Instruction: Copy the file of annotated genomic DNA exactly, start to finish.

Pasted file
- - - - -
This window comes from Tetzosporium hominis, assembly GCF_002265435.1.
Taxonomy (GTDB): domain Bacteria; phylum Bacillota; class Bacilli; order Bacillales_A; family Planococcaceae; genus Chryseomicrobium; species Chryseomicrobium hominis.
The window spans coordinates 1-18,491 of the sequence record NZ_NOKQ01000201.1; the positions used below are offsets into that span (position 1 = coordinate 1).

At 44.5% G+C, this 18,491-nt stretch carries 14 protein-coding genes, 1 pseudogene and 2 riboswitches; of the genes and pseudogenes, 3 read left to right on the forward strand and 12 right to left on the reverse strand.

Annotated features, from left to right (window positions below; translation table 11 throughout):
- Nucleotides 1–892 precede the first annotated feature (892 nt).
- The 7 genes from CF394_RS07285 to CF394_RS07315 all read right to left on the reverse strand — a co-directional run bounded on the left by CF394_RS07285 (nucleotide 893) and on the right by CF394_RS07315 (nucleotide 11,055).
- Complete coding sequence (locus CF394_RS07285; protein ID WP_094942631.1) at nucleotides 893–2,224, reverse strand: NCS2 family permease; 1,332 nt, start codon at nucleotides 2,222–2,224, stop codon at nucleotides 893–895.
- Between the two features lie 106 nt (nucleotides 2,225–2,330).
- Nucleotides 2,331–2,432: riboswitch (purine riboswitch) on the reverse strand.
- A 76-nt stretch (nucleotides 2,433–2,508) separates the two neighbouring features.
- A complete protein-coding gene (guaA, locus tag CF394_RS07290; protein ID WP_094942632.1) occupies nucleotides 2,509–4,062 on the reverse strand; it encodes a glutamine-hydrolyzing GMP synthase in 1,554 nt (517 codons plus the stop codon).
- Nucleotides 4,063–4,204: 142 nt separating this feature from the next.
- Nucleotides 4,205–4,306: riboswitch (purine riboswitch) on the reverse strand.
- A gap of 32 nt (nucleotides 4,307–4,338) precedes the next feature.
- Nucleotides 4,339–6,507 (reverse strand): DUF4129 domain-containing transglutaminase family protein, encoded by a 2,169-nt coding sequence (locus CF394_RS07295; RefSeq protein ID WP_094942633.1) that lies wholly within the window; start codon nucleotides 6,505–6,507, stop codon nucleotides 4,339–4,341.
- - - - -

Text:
This window comes from Tetzosporium hominis, assembly GCF_002265435.1.
Taxonomy (GTDB): domain Bacteria; phylum Bacillota; class Bacilli; order Bacillales_A; family Planococcaceae; genus Chryseomicrobium; species Chryseomicrobium hominis.
The window spans coordinates 1-18,491 of the sequence record NZ_NOKQ01000201.1; the positions used below are offsets into that span (position 1 = coordinate 1).

At 44.5% G+C, this 18,491-nt stretch carries 14 protein-coding genes, 1 pseudogene and 2 riboswitches; of the genes and pseudogenes, 3 read left to right on the forward strand and 12 right to left on the reverse strand.

Annotated features, from left to right (window positions below; translation table 11 throughout):
- Nucleotides 1–892 precede the first annotated feature (892 nt).
- The 7 genes from CF394_RS07285 to CF394_RS07315 all read right to left on the reverse strand — a co-directional run bounded on the left by CF394_RS07285 (nucleotide 893) and on the right by CF394_RS07315 (nucleotide 11,055).
- Complete coding sequence (locus CF394_RS07285; protein ID WP_094942631.1) at nucleotides 893–2,224, reverse strand: NCS2 family permease; 1,332 nt, start codon at nucleotides 2,222–2,224, stop codon at nucleotides 893–895.
- Between the two features lie 106 nt (nucleotides 2,225–2,330).
- Nucleotides 2,331–2,432: riboswitch (purine riboswitch) on the reverse strand.
- A 76-nt stretch (nucleotides 2,433–2,508) separates the two neighbouring features.
- A complete protein-coding gene (guaA, locus tag CF394_RS07290; protein ID WP_094942632.1) occupies nucleotides 2,509–4,062 on the reverse strand; it encodes a glutamine-hydrolyzing GMP synthase in 1,554 nt (517 codons plus the stop codon).
- Nucleotides 4,063–4,204: 142 nt separating this feature from the next.
- Nucleotides 4,205–4,306: riboswitch (purine riboswitch) on the reverse strand.
- A gap of 32 nt (nucleotides 4,307–4,338) precedes the next feature.
- Nucleotides 4,339–6,507 (reverse strand): DUF4129 domain-containing transglutaminase family protein, encoded by a 2,169-nt coding sequence (locus CF394_RS07295; RefSeq protein ID WP_094942633.1) that lies wholly within the window; start codon nucleotides 6,505–6,507, stop codon nucleotides 4,339–4,341.